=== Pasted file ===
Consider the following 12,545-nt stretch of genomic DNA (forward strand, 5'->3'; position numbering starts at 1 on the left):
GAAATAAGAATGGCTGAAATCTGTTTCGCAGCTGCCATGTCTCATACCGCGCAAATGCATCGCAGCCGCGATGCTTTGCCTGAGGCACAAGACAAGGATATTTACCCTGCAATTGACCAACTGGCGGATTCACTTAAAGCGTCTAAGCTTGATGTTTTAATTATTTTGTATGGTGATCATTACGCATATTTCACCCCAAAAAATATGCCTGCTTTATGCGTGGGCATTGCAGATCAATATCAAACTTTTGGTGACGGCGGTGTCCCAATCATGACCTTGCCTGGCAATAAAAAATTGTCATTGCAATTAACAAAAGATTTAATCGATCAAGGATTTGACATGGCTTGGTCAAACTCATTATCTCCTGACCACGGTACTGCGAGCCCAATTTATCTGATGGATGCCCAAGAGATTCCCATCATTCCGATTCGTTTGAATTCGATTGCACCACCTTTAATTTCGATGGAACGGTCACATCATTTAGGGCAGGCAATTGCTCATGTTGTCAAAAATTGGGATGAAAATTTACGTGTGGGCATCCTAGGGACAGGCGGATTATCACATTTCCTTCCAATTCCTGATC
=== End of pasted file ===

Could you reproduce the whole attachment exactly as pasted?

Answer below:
Consider the following 12,545-nt stretch of genomic DNA (forward strand, 5'->3'; position numbering starts at 1 on the left):
GAAATAAGAATGGCTGAAATCTGTTTCGCAGCTGCCATGTCTCATACCGCGCAAATGCATCGCAGCCGCGATGCTTTGCCTGAGGCACAAGACAAGGATATTTACCCTGCAATTGACCAACTGGCGGATTCACTTAAAGCGTCTAAGCTTGATGTTTTAATTATTTTGTATGGTGATCATTACGCATATTTCACCCCAAAAAATATGCCTGCTTTATGCGTGGGCATTGCAGATCAATATCAAACTTTTGGTGACGGCGGTGTCCCAATCATGACCTTGCCTGGCAATAAAAAATTGTCATTGCAATTAACAAAAGATTTAATCGATCAAGGATTTGACATGGCTTGGTCAAACTCATTATCTCCTGACCACGGTACTGCGAGCCCAATTTATCTGATGGATGCCCAAGAGATTCCCATCATTCCGATTCGTTTGAATTCGATTGCACCACCTTTAATTTCGATGGAACGGTCACATCATTTAGGGCAGGCAATTGCTCATGTTGTCAAAAATTGGGATGAAAATTTACGTGTGGGCATCCTAGGGACAGGCGGATTATCACATTTCCTTCCAATTCCTGATC